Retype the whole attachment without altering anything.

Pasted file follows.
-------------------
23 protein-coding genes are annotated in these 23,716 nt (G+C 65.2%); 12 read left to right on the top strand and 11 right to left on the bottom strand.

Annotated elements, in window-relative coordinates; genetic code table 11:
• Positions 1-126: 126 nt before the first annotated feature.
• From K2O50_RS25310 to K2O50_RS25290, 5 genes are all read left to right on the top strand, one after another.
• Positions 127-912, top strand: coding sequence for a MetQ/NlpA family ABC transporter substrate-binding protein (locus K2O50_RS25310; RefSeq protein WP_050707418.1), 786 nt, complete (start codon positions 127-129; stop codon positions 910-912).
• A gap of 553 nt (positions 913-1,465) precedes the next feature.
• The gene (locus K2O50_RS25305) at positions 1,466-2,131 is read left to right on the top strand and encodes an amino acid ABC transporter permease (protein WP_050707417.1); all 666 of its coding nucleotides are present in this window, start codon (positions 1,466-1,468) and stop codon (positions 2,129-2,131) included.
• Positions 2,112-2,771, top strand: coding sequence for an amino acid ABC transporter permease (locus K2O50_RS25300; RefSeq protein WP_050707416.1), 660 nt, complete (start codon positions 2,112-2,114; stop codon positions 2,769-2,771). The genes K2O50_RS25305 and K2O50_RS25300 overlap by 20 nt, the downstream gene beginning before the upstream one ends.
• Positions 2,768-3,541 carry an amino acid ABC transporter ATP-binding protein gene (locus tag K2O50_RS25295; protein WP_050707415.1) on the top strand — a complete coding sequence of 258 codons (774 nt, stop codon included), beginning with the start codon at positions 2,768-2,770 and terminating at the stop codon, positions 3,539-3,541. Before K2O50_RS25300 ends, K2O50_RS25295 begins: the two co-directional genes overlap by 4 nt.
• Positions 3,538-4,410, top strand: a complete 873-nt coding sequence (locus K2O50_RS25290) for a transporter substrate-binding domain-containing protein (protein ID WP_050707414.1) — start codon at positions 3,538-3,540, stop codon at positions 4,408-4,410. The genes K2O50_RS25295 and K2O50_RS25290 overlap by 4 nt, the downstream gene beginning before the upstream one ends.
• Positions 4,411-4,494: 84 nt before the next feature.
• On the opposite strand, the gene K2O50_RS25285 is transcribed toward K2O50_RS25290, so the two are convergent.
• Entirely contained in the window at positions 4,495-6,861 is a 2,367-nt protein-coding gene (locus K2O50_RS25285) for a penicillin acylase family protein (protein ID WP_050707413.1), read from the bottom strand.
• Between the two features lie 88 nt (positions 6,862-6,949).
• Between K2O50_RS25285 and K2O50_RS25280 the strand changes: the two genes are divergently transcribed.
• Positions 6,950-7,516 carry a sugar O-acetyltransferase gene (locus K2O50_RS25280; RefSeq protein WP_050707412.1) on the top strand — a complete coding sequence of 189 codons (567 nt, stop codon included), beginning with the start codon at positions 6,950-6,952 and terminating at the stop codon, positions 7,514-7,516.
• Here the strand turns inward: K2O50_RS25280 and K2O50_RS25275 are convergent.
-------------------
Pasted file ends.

23 protein-coding genes are annotated in these 23,716 nt (G+C 65.2%); 12 read left to right on the top strand and 11 right to left on the bottom strand.

Annotated elements, in window-relative coordinates; genetic code table 11:
• Positions 1-126: 126 nt before the first annotated feature.
• From K2O50_RS25310 to K2O50_RS25290, 5 genes are all read left to right on the top strand, one after another.
• Positions 127-912, top strand: coding sequence for a MetQ/NlpA family ABC transporter substrate-binding protein (locus K2O50_RS25310; RefSeq protein WP_050707418.1), 786 nt, complete (start codon positions 127-129; stop codon positions 910-912).
• A gap of 553 nt (positions 913-1,465) precedes the next feature.
• The gene (locus K2O50_RS25305) at positions 1,466-2,131 is read left to right on the top strand and encodes an amino acid ABC transporter permease (protein WP_050707417.1); all 666 of its coding nucleotides are present in this window, start codon (positions 1,466-1,468) and stop codon (positions 2,129-2,131) included.
• Positions 2,112-2,771, top strand: coding sequence for an amino acid ABC transporter permease (locus K2O50_RS25300; RefSeq protein WP_050707416.1), 660 nt, complete (start codon positions 2,112-2,114; stop codon positions 2,769-2,771). The genes K2O50_RS25305 and K2O50_RS25300 overlap by 20 nt, the downstream gene beginning before the upstream one ends.
• Positions 2,768-3,541 carry an amino acid ABC transporter ATP-binding protein gene (locus tag K2O50_RS25295; protein WP_050707415.1) on the top strand — a complete coding sequence of 258 codons (774 nt, stop codon included), beginning with the start codon at positions 2,768-2,770 and terminating at the stop codon, positions 3,539-3,541. Before K2O50_RS25300 ends, K2O50_RS25295 begins: the two co-directional genes overlap by 4 nt.
• Positions 3,538-4,410, top strand: a complete 873-nt coding sequence (locus K2O50_RS25290) for a transporter substrate-binding domain-containing protein (protein ID WP_050707414.1) — start codon at positions 3,538-3,540, stop codon at positions 4,408-4,410. The genes K2O50_RS25295 and K2O50_RS25290 overlap by 4 nt, the downstream gene beginning before the upstream one ends.
• Positions 4,411-4,494: 84 nt before the next feature.
• On the opposite strand, the gene K2O50_RS25285 is transcribed toward K2O50_RS25290, so the two are convergent.
• Entirely contained in the window at positions 4,495-6,861 is a 2,367-nt protein-coding gene (locus K2O50_RS25285) for a penicillin acylase family protein (protein ID WP_050707413.1), read from the bottom strand.
• Between the two features lie 88 nt (positions 6,862-6,949).
• Between K2O50_RS25285 and K2O50_RS25280 the strand changes: the two genes are divergently transcribed.
• Positions 6,950-7,516 carry a sugar O-acetyltransferase gene (locus K2O50_RS25280; RefSeq protein WP_050707412.1) on the top strand — a complete coding sequence of 189 codons (567 nt, stop codon included), beginning with the start codon at positions 6,950-6,952 and terminating at the stop codon, positions 7,514-7,516.
• Here the strand turns inward: K2O50_RS25280 and K2O50_RS25275 are convergent.